30 Jul From Innovation to Exclusion: A Mirror to Our Digital Divide
The rate at which technological innovations are introduced into society is increasing exponentially, yet with each new step ahead there is little consideration for how the already disenfranchised might become more marginalized. Despite the rise in mobile connectivity around the world, there are still individuals that have limited access to technology. And as more tech-enabled solutions are woven into the fabric of our society, this gap in access and knowledge can perpetuate further socioeconomic inequality. Without investing in ways to bridge this gap, society will see the technological exclusion of groups ranging from the poor to the elderly.
Technological exclusion comes with two major dangers for the groups excluded. It can significantly reduce job prospects and limit individuals from being productive members of society. Today, there are new users of technology that are scrambling to master the latest skills and programming languages to get hired. However, the advent of artificial intelligence and machine learning threatens to automate a number of jobs that can be done by these same individuals. As these advanced technologies replace existing jobs, we will see a growing divide between those who had access to new technologies and those who did not.
Individuals with access have the privilege of embracing technology integration and the capacity to improve their digital literacy. The onset of the 4th industrial revolution has changed how society produces and consumes goods and services. It is safe to say that the future holds more transformation. Those with access will be able to adapt to new changes while the ones without, who already may be unemployed, may struggle to perform their day-to-day tasks due to said changes. With about 90% of the population lagging behind in digital literacy, the speed at which we incorporate new technologies can hamper our ability to bridge the growing gap.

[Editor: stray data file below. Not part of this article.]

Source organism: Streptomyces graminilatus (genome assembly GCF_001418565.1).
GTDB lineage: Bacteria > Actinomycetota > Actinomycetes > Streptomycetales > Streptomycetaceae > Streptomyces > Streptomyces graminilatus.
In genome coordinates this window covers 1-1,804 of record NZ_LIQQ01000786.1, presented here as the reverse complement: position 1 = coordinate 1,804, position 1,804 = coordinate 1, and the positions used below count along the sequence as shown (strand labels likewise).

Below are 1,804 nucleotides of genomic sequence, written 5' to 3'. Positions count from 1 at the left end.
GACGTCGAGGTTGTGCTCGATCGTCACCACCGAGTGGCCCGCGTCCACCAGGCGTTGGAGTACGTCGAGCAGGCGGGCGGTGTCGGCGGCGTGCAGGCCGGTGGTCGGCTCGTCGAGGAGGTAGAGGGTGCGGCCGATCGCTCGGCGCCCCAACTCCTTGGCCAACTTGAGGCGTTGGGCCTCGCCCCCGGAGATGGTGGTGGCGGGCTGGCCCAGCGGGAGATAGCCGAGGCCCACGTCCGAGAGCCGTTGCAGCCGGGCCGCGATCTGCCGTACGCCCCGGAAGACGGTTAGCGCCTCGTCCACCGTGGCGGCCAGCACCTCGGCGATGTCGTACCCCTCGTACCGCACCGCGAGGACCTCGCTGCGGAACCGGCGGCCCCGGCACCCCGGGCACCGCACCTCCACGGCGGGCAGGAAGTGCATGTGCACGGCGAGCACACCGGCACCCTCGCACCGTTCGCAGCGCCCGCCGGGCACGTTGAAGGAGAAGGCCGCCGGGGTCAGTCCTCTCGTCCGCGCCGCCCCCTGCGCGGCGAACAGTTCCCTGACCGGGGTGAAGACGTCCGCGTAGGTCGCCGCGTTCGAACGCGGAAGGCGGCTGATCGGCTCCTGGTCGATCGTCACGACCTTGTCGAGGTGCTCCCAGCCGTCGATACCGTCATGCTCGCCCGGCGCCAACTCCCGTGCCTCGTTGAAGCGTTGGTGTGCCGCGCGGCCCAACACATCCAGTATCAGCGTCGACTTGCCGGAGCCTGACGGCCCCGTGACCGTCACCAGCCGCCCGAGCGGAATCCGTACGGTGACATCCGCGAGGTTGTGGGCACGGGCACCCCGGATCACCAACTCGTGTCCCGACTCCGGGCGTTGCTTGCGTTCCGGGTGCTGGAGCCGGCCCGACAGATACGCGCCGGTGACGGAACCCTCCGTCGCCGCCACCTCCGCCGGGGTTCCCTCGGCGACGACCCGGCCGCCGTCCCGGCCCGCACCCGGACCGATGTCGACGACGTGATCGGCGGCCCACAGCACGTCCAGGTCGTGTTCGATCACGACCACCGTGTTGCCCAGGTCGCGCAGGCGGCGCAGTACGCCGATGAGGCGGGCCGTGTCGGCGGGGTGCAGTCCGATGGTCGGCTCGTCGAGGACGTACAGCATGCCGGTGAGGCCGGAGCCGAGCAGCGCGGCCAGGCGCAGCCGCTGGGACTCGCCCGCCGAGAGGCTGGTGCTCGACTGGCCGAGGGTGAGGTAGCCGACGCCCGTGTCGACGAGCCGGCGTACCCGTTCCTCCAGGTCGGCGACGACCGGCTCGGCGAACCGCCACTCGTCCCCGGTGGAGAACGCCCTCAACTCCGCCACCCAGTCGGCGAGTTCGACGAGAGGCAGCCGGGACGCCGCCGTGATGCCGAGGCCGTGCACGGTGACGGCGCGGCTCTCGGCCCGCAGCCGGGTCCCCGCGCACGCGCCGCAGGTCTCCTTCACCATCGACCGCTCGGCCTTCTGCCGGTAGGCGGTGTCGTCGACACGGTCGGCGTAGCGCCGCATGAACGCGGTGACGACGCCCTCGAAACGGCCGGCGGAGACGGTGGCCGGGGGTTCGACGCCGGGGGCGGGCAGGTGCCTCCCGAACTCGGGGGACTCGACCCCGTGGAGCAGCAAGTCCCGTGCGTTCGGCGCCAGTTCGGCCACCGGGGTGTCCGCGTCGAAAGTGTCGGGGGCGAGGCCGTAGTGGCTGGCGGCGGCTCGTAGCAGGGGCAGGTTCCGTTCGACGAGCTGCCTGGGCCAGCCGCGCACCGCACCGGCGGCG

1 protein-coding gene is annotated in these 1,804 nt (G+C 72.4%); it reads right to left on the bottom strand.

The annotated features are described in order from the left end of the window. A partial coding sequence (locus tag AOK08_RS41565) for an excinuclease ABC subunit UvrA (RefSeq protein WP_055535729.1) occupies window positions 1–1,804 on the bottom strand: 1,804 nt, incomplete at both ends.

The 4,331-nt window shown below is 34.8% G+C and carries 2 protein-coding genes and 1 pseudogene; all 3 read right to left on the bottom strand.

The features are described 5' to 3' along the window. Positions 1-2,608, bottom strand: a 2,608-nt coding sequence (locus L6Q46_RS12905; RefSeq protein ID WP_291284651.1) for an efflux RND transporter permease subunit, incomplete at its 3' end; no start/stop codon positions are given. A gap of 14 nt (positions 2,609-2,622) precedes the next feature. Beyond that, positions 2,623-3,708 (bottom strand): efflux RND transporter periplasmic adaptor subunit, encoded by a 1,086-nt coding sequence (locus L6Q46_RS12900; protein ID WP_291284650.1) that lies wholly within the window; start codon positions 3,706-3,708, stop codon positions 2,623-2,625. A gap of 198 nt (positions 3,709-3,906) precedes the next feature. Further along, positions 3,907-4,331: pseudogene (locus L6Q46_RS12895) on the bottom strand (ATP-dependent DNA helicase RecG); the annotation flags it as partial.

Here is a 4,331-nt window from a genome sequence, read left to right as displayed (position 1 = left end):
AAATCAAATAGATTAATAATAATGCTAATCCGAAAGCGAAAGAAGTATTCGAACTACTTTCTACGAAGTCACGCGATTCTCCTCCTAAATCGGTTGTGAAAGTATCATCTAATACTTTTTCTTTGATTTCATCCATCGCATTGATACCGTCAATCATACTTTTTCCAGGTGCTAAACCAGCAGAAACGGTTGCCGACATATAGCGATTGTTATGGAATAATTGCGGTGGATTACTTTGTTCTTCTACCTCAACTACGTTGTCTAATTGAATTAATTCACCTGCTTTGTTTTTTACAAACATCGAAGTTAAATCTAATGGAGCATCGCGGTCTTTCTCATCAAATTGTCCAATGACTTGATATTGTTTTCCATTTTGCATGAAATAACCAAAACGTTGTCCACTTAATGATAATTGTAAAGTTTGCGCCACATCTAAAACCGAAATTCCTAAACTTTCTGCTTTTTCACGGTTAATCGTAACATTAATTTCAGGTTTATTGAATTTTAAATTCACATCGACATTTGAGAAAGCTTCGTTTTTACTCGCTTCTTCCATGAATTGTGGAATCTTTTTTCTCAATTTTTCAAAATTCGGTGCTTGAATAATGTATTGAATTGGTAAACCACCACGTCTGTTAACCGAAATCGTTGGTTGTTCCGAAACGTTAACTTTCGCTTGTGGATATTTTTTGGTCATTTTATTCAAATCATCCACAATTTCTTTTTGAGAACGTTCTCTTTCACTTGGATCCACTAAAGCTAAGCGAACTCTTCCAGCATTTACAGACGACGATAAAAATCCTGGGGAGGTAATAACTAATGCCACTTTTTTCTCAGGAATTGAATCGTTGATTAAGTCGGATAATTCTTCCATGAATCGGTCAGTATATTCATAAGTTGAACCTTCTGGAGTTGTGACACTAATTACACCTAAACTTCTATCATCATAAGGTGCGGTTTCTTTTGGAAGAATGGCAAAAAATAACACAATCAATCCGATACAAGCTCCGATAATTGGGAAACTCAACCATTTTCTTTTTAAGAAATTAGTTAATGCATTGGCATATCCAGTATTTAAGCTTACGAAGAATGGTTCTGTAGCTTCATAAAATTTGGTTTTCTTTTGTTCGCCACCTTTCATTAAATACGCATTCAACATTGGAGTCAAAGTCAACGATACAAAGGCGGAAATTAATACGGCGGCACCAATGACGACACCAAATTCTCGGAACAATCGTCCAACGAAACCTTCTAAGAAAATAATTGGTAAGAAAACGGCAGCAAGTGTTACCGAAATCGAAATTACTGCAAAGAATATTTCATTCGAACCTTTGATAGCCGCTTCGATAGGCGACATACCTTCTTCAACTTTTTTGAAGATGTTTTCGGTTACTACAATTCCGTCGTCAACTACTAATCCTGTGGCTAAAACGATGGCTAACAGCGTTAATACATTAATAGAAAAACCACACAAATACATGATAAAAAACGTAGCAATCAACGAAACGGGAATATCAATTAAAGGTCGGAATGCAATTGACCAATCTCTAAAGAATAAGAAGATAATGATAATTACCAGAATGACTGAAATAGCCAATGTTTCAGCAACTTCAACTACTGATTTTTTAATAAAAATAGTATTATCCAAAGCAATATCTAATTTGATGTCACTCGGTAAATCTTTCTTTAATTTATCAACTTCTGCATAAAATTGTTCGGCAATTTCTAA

Critics will argue that there have been efforts to encourage inclusivity. They may claim that billions of individuals are connected to the internet and have access to applications that can help them solve their respective problems. This is true. India’s Union Government has spent over $68 billion to boost phone connectivity and digital literacy. However, it is important to note that such access is fairly recent and as a result of government and business investment of time and money. For example, the explosion of the digital payments market in Southeast Asia is a result of this realization that inclusivity generates more productivity.
Bridging the Gap
Inclusion can only come about if there is access. The government, arguably the most important stakeholder and enabler of change, must identify ways to improve access to new technologies for individuals across all socioeconomic strata. The Union Government has already demonstrated the focus on digitally empowering every citizen and has made an investment in this space. However, the sheer capital needed for the degree of rural penetration required in India is significant; the government alone cannot hope to solve this problem and needs businesses to leverage their capacity to improve the pace and scale of investment.
The government should also explore policy options to provide individuals at the bottom of the pyramid the resources they need to integrate new technology solutions into their daily lives. They could also subsidize education to encourage study in this field. Without government support, exposure to advancing technologies will continue to be limited and will only be available to the privileged. From study to use, businesses and government should ensure that no group is left behind so as to prevent them from being productive members of a tech-integrated society.